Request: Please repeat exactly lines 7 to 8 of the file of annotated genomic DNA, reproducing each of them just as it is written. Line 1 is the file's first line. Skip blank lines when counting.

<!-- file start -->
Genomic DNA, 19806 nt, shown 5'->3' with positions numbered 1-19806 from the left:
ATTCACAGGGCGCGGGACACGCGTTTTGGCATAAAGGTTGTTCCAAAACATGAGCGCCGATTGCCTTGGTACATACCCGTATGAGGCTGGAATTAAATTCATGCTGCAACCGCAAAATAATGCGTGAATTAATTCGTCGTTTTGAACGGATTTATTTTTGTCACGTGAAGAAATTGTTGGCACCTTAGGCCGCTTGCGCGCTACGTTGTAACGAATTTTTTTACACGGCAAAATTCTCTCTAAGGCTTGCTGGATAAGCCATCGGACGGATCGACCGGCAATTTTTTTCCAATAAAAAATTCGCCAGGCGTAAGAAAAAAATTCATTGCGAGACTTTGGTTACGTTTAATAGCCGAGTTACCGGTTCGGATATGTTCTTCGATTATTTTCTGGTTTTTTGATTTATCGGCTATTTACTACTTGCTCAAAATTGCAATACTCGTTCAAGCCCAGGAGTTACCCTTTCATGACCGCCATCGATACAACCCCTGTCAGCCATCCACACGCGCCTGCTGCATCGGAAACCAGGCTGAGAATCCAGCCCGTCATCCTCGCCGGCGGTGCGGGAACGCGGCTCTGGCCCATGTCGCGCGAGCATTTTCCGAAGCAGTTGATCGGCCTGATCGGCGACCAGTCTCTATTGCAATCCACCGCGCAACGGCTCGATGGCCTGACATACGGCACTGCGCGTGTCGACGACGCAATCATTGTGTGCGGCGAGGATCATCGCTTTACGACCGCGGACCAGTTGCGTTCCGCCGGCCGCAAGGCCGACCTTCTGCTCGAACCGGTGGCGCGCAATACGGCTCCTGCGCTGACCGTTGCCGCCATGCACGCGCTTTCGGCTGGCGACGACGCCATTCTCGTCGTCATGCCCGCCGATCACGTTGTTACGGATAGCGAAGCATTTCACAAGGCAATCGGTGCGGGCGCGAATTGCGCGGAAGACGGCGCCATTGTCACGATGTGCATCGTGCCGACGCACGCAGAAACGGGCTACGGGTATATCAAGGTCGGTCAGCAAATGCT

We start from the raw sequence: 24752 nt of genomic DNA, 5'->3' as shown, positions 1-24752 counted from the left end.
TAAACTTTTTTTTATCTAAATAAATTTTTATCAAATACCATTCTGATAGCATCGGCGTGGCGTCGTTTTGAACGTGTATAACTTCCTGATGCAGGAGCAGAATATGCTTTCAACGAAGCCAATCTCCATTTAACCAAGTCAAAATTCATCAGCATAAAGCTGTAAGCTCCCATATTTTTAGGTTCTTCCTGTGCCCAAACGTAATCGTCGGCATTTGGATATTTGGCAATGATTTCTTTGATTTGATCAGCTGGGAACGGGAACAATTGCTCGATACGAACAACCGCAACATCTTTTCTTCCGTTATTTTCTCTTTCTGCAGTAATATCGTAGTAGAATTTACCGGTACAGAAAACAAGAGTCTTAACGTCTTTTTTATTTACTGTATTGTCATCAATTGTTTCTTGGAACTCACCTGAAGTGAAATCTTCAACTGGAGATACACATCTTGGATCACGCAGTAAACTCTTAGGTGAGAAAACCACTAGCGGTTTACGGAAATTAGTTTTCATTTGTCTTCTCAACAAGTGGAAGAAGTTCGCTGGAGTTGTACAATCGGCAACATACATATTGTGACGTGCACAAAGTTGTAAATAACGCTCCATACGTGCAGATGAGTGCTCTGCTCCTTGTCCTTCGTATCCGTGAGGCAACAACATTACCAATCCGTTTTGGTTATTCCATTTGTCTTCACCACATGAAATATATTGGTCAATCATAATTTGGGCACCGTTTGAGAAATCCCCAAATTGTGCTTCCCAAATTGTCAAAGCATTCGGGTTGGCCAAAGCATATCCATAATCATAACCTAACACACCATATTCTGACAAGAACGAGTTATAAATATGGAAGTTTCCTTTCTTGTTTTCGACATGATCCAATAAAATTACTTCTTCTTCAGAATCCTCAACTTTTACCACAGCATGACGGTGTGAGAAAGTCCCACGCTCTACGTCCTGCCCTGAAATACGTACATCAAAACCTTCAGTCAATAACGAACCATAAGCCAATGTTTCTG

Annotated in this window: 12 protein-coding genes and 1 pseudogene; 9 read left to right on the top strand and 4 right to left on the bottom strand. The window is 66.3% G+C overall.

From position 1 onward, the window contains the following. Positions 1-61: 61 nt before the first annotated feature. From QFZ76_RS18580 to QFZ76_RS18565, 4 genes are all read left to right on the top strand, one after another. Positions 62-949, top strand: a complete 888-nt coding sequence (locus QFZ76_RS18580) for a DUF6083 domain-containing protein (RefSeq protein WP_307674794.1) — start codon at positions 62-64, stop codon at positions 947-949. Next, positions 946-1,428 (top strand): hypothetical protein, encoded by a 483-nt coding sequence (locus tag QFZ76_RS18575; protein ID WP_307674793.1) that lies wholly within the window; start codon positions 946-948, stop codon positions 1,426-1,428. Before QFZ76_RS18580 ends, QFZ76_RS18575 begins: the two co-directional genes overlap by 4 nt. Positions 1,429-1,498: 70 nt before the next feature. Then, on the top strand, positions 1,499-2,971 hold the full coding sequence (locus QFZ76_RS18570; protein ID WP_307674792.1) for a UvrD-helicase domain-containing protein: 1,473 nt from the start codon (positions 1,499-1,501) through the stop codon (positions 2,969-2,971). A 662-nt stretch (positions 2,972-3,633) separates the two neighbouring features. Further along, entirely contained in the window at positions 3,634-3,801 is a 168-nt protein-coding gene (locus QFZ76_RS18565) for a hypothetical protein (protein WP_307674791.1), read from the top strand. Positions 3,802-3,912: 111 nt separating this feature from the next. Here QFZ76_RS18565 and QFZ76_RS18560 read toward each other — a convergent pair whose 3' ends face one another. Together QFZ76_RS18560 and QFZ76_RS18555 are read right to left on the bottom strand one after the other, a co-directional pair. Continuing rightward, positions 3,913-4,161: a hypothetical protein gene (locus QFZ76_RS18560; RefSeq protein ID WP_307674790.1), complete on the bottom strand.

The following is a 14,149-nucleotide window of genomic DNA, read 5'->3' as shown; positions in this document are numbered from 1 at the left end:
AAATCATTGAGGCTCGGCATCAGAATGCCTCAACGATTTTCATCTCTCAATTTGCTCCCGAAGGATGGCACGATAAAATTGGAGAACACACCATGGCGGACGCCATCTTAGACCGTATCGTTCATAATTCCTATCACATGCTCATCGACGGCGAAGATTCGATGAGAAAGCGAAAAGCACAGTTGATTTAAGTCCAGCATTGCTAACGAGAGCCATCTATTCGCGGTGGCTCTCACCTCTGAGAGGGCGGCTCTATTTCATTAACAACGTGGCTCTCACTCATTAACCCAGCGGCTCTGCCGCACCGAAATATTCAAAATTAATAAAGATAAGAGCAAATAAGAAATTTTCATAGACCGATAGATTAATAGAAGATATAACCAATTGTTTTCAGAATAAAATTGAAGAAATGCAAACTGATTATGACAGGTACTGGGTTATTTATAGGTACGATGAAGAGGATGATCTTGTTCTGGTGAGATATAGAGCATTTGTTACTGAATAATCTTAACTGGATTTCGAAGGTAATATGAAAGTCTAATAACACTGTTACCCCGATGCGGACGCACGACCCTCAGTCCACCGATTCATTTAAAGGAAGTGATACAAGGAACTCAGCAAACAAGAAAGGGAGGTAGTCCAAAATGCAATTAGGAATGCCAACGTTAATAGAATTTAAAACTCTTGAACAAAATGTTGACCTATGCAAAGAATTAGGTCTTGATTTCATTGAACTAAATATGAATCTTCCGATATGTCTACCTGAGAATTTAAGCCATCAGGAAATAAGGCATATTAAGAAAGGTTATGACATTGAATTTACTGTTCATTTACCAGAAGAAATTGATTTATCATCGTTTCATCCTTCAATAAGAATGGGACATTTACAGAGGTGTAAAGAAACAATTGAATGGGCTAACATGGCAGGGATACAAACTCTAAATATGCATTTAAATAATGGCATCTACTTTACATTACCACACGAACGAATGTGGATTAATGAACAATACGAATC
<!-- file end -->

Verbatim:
The following is a 14,149-nucleotide window of genomic DNA, read 5'->3' as shown; positions in this document are numbered from 1 at the left end:
AAATCATTGAGGCTCGGCATCAGAATGCCTCAACGATTTTCATCTCTCAATTTGCTCCCGAAGGATGGCACGATAAAATTGGAGAACACACCATGGCGGACGCCATCTTAGACCGTATCGTTCATAATTCCTATCACATGCTCATCGACGGCGAAGATTCGATGAGAAAGCGAAAAGCACAGTTGATTTAAGTCCAGCATTGCTAACGAGAGCCATCTATTCGCGGTGGCTCTCACCTCTGAGAGGGCGGCTCTATTTCATTAACAACGTGGCTCTCACTCATTAACCCAGCGGCTCTGCCGCACCGAAATATTCAAAATTAATAAAGATAAGAGCAAATAAGAAATTTTCATAGACCGATAGATTAATAGAAGATATAACCAATTGTTTTCAGAATAAAATTGAAGAAATGCAAACTGATTATGACAGGTACTGGGTTATTTATAGGTACGATGAAGAGGATGATCTTGTTCTGGTGAGATATAGAGCATTTGTTACTGAATAATCTTAACTGGATTTCGAAGGTAATATGAAAGTCTAATAACACTGTTACCCCGATGCGGACGCACGACCCTCAGTCCACCGATTCATTTAAAGGAAGTGATACAAGGAACTCAGCAAACAAGAAAGGGAGGTAGTCCAAAATGCAATTAGGAATGCCAACGTTAATAGAATTTAAAACTCTTGAACAAAATGTTGACCTATGCAAAGAATTAGGTCTTGATTTCATTGAACTAAATATGAATCTTCCGATATGTCTACCTGAGAATTTAAGCCATCAGGAAATAAGGCATATTAAGAAAGGTTATGACATTGAATTTACTGTTCATTTACCAGAAGAAATTGATTTATCATCGTTTCATCCTTCAATAAGAATGGGACATTTACAGAGGTGTAAAGAAACAATTGAATGGGCTAACATGGCAGGGATACAAACTCTAAATATGCATTTAAATAATGGCATCTACTTTACATTACCACACGAACGAATGTGGATTAATGAACAATACGAATC